Ballet Prodigy’s Life Undergoes More Twists


The personal squabbling over the career of a ballet prodigy continued Monday when the mother of 15-year-old Misty Copeland dropped a request for a temporary restraining order against the girl’s two instructors, but said she still wanted the couple to stay away from her daughter.

Also complicating Misty’s future were emancipation proceedings she had initiated against her mother, Sylvia DelaCerna. Monday, Torrance Superior Court Judge Lois Anderson Smaltz said the girl had told her she wanted to discontinue them.

The Los Angeles dance community is watching the machinations closely. Misty won a prestigious Spotlight Award in ballet as the best young dancer in Los Angeles this year despite less than three years of dance experience. The victory caught the attention of professional dance companies, including the famed Joffrey Ballet.


After meeting with attorneys in her chambers for nearly 45 minutes, the judge dismissed DelaCerna’s motion for separate restraining orders against dance instructors Patrick and Cynthia Bradley as well as against the Los Angeles attorney who filed the emancipation case on Misty’s behalf.

DelaCerna had filed for the restraining orders because she said the Bradleys, who had taken Misty into their home for more than two years for dance training, had brainwashed her daughter into filing for her legal freedom. She alleged that they had only financial motives in mind.

Monday’s developments appeared to have had little effect on the tense custody standoff.

Speaking before more than a dozen news cameras and reporters outside the courthouse following the judge’s ruling, DelaCerna’s attorney, Gloria Allred, said she expected the Bradleys to honor a sworn promise made in court declarations that they only wanted what was best for Misty and would “abide by any decision the family makes.”

“After a great deal of thought, Misty’s mother has determined that it will be in Misty’s best interest not to have any further contact with Cynthia and Patrick Bradley,” Allred said.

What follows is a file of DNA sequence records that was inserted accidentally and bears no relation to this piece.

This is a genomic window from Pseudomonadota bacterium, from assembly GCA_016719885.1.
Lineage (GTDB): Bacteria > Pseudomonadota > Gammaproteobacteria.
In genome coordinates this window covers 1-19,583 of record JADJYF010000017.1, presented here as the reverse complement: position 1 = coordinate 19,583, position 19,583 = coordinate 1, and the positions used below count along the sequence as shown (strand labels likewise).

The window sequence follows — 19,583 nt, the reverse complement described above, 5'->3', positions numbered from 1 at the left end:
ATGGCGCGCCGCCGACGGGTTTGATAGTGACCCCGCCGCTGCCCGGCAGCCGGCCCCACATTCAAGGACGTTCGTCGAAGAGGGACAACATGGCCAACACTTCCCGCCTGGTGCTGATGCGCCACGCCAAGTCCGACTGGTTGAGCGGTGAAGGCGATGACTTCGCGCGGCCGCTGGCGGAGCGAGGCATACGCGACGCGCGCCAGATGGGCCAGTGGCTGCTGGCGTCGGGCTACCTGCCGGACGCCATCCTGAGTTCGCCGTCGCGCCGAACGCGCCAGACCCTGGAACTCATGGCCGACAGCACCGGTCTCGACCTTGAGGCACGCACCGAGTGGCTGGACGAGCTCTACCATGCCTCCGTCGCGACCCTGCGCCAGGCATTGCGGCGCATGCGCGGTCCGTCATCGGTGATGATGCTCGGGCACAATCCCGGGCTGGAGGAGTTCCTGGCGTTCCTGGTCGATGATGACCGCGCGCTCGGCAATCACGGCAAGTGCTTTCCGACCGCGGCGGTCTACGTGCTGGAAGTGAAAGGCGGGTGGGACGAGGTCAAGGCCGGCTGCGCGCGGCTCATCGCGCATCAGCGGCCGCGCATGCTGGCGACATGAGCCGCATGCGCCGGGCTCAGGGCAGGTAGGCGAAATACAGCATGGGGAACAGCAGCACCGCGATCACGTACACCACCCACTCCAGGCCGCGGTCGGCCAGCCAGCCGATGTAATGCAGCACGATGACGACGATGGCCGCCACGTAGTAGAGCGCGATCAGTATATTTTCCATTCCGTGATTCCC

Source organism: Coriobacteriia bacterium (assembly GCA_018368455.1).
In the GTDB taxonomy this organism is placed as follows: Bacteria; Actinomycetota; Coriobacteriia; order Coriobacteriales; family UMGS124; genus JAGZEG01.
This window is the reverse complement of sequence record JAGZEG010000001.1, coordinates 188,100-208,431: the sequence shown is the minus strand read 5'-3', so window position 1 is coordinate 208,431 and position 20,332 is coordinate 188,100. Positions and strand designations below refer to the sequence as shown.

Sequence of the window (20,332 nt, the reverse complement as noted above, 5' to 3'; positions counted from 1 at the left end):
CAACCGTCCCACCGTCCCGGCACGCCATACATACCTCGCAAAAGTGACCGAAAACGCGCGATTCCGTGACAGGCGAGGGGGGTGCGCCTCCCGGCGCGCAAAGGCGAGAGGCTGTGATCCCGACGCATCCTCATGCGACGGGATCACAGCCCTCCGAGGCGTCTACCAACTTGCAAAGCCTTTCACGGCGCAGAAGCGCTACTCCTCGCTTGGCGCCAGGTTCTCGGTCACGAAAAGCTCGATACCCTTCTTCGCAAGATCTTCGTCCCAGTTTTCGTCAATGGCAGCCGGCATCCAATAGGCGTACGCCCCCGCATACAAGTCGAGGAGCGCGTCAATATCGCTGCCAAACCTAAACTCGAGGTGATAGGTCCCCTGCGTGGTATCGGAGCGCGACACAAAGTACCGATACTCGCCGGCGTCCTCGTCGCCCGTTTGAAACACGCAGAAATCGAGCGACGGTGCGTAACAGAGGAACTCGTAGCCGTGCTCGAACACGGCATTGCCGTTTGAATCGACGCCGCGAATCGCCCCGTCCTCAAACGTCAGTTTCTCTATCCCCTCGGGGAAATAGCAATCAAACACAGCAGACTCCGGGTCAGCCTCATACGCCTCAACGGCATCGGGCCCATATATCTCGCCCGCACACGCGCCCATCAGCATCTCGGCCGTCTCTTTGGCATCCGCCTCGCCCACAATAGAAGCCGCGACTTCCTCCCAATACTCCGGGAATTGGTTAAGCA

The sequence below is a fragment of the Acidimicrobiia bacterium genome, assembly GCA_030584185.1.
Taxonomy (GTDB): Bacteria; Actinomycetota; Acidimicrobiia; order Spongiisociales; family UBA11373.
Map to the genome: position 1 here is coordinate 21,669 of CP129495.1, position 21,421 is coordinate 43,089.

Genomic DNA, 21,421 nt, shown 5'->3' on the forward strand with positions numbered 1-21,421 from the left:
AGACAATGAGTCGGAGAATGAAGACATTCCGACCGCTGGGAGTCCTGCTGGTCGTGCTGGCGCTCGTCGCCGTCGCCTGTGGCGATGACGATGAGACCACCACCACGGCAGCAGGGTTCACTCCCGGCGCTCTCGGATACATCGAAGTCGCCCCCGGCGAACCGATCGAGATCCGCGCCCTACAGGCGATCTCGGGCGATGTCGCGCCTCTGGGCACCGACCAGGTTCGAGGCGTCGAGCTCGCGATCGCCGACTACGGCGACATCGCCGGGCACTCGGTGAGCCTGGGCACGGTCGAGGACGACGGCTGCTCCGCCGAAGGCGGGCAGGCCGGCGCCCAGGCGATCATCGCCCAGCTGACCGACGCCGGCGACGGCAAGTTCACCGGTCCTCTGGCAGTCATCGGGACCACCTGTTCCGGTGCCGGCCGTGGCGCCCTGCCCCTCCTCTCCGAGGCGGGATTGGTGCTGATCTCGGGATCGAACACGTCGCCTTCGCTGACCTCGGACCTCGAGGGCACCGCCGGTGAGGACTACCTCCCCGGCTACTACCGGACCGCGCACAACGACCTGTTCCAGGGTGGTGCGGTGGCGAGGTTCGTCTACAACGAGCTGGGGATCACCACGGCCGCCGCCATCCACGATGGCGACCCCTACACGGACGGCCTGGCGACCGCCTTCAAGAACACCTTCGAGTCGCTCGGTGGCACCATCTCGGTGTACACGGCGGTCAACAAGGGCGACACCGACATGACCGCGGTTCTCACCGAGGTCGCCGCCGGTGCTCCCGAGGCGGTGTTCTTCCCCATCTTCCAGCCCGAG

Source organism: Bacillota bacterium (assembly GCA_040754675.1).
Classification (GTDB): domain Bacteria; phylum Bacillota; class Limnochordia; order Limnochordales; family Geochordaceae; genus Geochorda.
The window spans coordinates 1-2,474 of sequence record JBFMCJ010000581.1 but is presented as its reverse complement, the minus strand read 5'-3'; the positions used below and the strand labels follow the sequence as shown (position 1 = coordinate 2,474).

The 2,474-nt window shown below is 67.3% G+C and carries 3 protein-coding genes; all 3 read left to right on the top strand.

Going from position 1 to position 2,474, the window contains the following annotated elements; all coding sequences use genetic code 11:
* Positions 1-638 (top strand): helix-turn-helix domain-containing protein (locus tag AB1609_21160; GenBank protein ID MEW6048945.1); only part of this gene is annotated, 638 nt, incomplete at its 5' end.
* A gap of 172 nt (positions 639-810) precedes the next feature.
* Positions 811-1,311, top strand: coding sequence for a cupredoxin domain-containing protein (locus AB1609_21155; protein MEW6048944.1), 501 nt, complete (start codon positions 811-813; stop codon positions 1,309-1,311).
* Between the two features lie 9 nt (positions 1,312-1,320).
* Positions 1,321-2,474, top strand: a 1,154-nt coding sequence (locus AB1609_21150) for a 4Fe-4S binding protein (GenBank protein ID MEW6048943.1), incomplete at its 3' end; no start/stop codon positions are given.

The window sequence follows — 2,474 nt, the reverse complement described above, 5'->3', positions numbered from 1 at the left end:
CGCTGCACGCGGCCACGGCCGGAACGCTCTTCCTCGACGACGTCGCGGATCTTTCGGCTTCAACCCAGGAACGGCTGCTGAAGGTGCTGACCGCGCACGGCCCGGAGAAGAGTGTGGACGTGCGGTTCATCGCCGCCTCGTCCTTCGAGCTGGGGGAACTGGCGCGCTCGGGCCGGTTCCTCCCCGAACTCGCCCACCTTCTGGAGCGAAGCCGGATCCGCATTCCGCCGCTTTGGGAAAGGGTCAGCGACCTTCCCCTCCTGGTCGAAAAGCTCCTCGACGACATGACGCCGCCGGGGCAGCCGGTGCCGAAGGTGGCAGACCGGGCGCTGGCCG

Earlier, the Bradleys told reporters that they still had a personal management contract with Misty--an agreement signed by the dancer’s mother--that gave them exclusive rights to manage her career, as well as a 20% cut of her earnings, minus expenses, until her 18th birthday.

“Our contract is still in full bloom,” Cynthia Bradley said. “We hope to continue to manage Misty’s career and be her teachers. Eventually, we hope to see her on every stage around the world.”


When asked about the contract, Allred said, “We believe that contract is voidable. We don’t believe it’s enforceable and we won’t be honoring it.”

In dismissing the motions, Smaltz said the case revolved around “individual rights that emphasize personal success over the family unit or family togetherness.”

She said it was Misty’s desire to live with her mother and not pursue emancipation.

Smaltz added that in a closed-door meeting last week, Misty told her she wanted the parties to sit down privately and resolve their differences over her career.

But DelaCerna said Monday that wouldn’t be happening.

Reading from a statement, she said, “I love my daughter immensely and will continue to support her in her dance career,” adding that Misty will continue taking lessons at a Torrance dance school, away from the Bradleys.

Misty also recited from a brief statement, saying, “I am happy that this is over and I can continue with my dancing.”

But in answer to reporters’ questions, she seemed less sure of her words.

“I’ve always wanted everyone to get along,” she said.